I was fortunate enough to participate at the recent Union of B.C. Municipalities conference as an outgoing municipal councillor for the Town of Oliver. The key address is always on the last day, and always by the premier. It was the first time I have heard Christy Clark speak in person, and although she put a lot of effort into the delivery of her speech, once again her message fell flat. It was interesting to hear her talk about smiling, having optimism and hope — I’m sure that even Jack Layton himself would be mused to hear his philosophy coming from Christy Clark.
Unfortunately, Christy Clark does not have a track record of optimism or hope. During her tenure as minster of education and minister of children and families, she viciously cut services in these ministries, directly affecting the families and seniors that she now proudly says she is fighting for.
More recently, she unveiled her Job Action plan, which had no love, no optimism and no hope for the Boundary Similkameen. So yes, while I smile for the impoverished communities like Hazelton and Prince Rupert which are the poster communities for her plan, I shudder to think that those communities had to sink to such drastic levels before they received the attention they deserve. Is that what will happen to our rural communities? Will Jon Les tell us what he told the community of Nanaimo? That our children need to move to Kitimat or Prince George to get jobs? How does that build and foster sustainable communities across B.C.?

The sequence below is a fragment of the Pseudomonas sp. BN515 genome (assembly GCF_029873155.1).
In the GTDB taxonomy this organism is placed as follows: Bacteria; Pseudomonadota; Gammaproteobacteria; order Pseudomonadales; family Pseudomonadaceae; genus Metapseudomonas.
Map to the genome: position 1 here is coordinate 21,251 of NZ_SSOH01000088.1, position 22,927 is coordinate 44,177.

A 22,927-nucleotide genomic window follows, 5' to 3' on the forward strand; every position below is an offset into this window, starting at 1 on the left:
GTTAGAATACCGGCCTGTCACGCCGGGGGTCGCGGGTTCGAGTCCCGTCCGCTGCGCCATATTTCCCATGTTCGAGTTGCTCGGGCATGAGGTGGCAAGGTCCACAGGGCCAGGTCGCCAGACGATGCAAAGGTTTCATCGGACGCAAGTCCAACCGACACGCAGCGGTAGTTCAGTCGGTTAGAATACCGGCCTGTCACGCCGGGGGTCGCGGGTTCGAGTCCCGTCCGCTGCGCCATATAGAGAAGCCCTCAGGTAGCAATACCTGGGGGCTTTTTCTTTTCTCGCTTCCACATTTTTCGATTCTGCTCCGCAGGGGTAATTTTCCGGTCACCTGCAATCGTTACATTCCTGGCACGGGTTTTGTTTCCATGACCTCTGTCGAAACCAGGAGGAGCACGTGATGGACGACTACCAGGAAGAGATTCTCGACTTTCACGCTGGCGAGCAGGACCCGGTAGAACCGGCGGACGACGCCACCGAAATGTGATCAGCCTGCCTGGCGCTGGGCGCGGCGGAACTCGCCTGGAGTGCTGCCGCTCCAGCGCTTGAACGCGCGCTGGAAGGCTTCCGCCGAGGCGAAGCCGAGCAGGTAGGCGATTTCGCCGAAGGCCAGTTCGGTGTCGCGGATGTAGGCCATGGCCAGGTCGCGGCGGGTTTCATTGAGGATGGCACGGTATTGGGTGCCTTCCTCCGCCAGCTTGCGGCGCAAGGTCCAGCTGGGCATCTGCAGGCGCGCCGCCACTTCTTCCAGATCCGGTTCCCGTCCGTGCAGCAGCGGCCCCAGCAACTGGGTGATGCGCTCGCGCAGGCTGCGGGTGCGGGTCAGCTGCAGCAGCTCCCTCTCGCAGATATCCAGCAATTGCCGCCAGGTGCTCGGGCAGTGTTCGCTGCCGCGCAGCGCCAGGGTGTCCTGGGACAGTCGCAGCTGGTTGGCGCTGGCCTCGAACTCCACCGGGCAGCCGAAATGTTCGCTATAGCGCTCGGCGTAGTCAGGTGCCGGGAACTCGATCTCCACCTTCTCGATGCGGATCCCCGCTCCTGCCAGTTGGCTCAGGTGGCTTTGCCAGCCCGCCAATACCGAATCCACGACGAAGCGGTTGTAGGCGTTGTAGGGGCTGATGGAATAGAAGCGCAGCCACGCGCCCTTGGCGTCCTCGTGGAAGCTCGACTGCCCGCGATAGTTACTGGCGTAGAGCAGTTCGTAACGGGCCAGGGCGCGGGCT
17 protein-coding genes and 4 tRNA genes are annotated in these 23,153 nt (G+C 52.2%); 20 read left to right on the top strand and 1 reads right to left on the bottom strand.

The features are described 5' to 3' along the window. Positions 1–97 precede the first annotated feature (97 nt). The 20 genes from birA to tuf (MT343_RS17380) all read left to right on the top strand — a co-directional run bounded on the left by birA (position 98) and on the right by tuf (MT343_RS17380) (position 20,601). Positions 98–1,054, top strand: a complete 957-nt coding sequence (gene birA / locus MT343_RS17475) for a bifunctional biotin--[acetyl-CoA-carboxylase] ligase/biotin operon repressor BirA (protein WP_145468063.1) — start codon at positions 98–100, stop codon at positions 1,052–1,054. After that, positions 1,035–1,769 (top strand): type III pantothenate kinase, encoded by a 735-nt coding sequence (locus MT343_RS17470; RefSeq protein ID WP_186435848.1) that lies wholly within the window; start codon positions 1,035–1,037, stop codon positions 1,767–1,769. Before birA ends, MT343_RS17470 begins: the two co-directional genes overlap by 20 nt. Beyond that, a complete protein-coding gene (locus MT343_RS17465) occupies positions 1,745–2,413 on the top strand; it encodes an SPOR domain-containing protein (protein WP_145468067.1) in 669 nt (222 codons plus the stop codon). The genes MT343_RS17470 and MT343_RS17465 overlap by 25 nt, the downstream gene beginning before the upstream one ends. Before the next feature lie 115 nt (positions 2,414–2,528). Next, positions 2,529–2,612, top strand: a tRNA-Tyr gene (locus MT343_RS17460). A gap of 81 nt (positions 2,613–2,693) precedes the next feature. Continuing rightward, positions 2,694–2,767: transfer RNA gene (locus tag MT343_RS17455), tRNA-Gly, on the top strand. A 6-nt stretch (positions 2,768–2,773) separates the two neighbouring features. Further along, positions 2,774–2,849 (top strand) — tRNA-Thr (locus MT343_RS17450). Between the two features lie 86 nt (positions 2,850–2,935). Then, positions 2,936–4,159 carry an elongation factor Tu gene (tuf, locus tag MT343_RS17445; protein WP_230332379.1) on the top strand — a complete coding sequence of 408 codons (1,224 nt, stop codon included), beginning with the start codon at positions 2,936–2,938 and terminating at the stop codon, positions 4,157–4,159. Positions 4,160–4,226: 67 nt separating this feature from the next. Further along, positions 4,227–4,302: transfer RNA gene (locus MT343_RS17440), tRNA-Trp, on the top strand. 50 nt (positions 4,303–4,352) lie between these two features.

If optimism and hope are the Liberal words for the day then I respectfully suggest to the Liberal government to show us the love — show us through a decision on the correctional centre that was to bring hundreds of infrastructure and full-time jobs. Show us respect through creative transportation solutions such as additional Handi-dart services to assist our disabled and seniors to get to and from amenities and medical appointments. Show us hope by reinstituting integral agricultural programs such as Buy B.C. or the replant program. Show us optimism by giving rural communities the health care attention we need to address overcapacity hospitals and underfunded community care services. And show us responsibility by addressing our forestry challenges through resource planning and local processing commitments.
Don’t get me wrong. I do smile and am optimistic on a daily basis, but it is for a different reason — because of motivation to have rural communities not only heard, but given the respect and attention they deserve. I know it’s possible to make the necessary changes that our very communities need and can’t continue to wait for. I encourage you to join me and get empowered and motivated as well; our seniors, our families, our farmers and small businesses will need your action to bring about change for the Boundary Similkameen.
Marji Basso, NDP provincial candidate